The Company has also implemented certain residential mortgage loan restructuring programs that may result in TDRs. The Company participates in the U.S. Department of the Treasury Home Affordable Modification Program (“HAMP”). HAMP gives qualifying homeowners an opportunity to permanently modify their loan and achieve more affordable monthly payments, with the U.S. Department of the Treasury compensating the Company for a portion of the reduction in monthly amounts due from borrowers participating in this program. The Company also modifies residential mortgage loans under Federal Housing Administration, Department of Veterans Affairs, and its own internal programs. Under these programs, the Company provides concessions to qualifying borrowers experiencing financial difficulties. The concessions may include adjustments to interest rates, conversion of adjustable rates to fixed rates, extensions of maturity dates or deferrals of payments, capitalization of accrued interest and/or outstanding advances, or in limited situations, partial forgiveness of loan principal. In most instances, participation in residential mortgage loan restructuring programs requires the customer to complete a short-term trial period. A permanent loan modification is contingent on the customer successfully completing the trial period arrangement and the loan documents are not modified until that time. The Company reports loans in a trial period arrangement as TDRs and continues to report them as TDRs after the trial period.

Credit card and other retail loan TDRs are generally part of distinct restructuring programs providing customers modification solutions over a specified time period, generally up to 60 months.

In accordance with regulatory guidance, the Company considers secured consumer loans that have had debt discharged through bankruptcy where the borrower has not reaffirmed the debt to be TDRs. If the loan amount exceeds the collateral value, the loan is charged down to collateral value and the remaining amount is reported as nonperforming.

Modifications to loans in the covered segment are similar in nature to that described above for non-covered loans, and the evaluation and determination of TDR status is similar, except that acquired loans restructured after acquisition are not considered TDRs for purposes of the Company’s accounting and disclosure if the loans evidenced credit deterioration as of the acquisition date and are accounted for in pools. Losses associated with modifications on covered loans, including the economic impact of interest rate reductions, are generally eligible for reimbursement under the loss sharing agreements.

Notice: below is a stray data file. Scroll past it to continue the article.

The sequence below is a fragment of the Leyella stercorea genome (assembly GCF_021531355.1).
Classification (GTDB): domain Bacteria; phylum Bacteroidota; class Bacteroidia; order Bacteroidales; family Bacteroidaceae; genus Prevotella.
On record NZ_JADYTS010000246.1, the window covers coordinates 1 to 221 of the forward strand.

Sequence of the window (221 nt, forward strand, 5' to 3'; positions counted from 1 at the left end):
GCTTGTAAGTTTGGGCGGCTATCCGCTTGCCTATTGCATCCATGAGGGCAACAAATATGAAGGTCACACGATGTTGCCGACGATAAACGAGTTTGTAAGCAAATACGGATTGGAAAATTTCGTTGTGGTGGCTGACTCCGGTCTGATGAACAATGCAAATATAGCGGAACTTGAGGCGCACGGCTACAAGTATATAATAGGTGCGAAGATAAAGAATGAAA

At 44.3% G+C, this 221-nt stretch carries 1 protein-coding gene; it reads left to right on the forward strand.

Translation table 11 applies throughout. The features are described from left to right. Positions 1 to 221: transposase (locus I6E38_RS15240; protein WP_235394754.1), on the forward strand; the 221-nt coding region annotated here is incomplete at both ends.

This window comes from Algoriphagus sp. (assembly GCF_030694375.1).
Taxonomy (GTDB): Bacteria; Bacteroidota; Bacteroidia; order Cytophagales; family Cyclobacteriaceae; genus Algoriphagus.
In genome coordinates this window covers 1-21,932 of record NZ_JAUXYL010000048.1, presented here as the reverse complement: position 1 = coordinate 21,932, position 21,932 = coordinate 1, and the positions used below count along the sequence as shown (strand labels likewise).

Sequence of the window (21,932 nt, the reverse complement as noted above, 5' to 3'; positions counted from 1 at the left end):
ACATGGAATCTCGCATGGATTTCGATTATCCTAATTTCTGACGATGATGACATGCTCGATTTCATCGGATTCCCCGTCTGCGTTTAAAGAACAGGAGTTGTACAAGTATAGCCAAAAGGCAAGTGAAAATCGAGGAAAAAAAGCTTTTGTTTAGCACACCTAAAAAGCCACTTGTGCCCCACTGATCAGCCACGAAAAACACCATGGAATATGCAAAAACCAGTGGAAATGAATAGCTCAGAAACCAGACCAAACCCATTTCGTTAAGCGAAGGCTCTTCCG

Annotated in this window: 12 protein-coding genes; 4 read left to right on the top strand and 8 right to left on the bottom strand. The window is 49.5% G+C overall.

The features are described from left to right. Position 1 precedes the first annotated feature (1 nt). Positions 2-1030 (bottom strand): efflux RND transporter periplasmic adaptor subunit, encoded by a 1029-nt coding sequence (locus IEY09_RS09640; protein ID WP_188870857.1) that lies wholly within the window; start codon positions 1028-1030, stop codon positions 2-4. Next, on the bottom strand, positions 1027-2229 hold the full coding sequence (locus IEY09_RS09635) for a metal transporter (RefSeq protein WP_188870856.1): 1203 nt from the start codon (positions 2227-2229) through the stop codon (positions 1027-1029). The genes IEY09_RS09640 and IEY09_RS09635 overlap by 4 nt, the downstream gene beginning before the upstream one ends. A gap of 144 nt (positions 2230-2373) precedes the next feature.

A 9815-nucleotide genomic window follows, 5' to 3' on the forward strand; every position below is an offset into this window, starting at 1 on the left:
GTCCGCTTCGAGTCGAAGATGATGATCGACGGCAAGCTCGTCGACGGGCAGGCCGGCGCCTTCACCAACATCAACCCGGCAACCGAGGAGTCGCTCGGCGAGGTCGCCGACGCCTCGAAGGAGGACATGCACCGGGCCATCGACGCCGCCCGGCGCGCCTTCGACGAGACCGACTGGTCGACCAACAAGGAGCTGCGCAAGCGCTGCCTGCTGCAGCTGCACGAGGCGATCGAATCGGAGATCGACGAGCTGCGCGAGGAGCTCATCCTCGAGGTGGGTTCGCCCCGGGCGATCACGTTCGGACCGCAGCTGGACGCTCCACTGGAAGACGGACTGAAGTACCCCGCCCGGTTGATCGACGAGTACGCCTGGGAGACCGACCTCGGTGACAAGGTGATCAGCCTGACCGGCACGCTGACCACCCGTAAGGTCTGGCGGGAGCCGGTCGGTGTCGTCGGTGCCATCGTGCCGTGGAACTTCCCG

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The following table provides a summary of TDRs by loan class, including the delinquency status for TDRs that continue to accrue interest and TDRs included in nonperforming assets:

 

           As a Percent of Performing TDRs              

At September 30, 2016

(Dollars in Millions)

  Performing
TDRs
     30-89 Days
Past Due
    90 Days or More
Past Due
    Nonperforming
TDRs
    Total
TDRs
 

Commercial

  $ 308         2.0     1.5   $ 349 (a)    $ 657   

Commercial real estate

    274         1.1        .1        25 (b)      299   

Residential mortgages

    1,749         3.1        4.1        426        2,175 (d) 

Credit card

    213         10.8        6.5        4 (c)      217   

Other retail

    128         4.3        3.2        50 (c)      178 (e) 

TDRs, excluding GNMA and covered loans

    2,672         3.4        3.6        854        3,526   

Loans purchased from GNMA mortgage pools (g)

    1,344                              1,344 (f) 

Covered loans

    31         1.4        12.6        6        37   

Total

  $ 4,047         2.3     2.4   $ 860      $ 4,907   

 

(a) Primarily represents loans less than six months from the modification date that have not met the performance period required to return to accrual status (generally six months) and small business credit cards with a modified rate equal to 0 percent.
(b) Primarily represents loans less than six months from the modification date that have not met the performance period required to return to accrual status (generally six months).
(c) Primarily represents loans with a modified rate equal to 0 percent.